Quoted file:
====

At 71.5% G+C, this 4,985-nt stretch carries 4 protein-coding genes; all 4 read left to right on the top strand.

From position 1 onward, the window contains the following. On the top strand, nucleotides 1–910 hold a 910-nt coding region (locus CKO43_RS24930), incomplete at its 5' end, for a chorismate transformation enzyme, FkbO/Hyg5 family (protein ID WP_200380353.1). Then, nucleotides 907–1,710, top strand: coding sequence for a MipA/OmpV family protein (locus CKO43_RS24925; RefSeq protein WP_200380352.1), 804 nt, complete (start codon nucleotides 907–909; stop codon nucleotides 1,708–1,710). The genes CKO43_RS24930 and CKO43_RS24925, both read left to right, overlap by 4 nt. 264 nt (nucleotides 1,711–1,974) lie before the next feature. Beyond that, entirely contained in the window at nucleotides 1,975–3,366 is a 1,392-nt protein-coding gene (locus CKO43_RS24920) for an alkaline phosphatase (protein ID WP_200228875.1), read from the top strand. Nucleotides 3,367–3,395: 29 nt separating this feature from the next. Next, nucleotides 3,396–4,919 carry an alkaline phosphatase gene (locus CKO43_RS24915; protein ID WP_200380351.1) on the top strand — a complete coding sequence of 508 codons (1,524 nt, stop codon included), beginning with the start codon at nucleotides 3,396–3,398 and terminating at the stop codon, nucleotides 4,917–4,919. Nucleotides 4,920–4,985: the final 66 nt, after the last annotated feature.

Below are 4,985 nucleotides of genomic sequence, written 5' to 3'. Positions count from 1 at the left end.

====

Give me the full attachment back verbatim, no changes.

At 71.5% G+C, this 4,985-nt stretch carries 4 protein-coding genes; all 4 read left to right on the top strand.

From position 1 onward, the window contains the following. On the top strand, nucleotides 1–910 hold a 910-nt coding region (locus CKO43_RS24930), incomplete at its 5' end, for a chorismate transformation enzyme, FkbO/Hyg5 family (protein ID WP_200380353.1). Then, nucleotides 907–1,710, top strand: coding sequence for a MipA/OmpV family protein (locus CKO43_RS24925; RefSeq protein WP_200380352.1), 804 nt, complete (start codon nucleotides 907–909; stop codon nucleotides 1,708–1,710). The genes CKO43_RS24930 and CKO43_RS24925, both read left to right, overlap by 4 nt. 264 nt (nucleotides 1,711–1,974) lie before the next feature. Beyond that, entirely contained in the window at nucleotides 1,975–3,366 is a 1,392-nt protein-coding gene (locus CKO43_RS24920) for an alkaline phosphatase (protein ID WP_200228875.1), read from the top strand. Nucleotides 3,367–3,395: 29 nt separating this feature from the next. Next, nucleotides 3,396–4,919 carry an alkaline phosphatase gene (locus CKO43_RS24915; protein ID WP_200380351.1) on the top strand — a complete coding sequence of 508 codons (1,524 nt, stop codon included), beginning with the start codon at nucleotides 3,396–3,398 and terminating at the stop codon, nucleotides 4,917–4,919. Nucleotides 4,920–4,985: the final 66 nt, after the last annotated feature.

Below are 4,985 nucleotides of genomic sequence, written 5' to 3'. Positions count from 1 at the left end.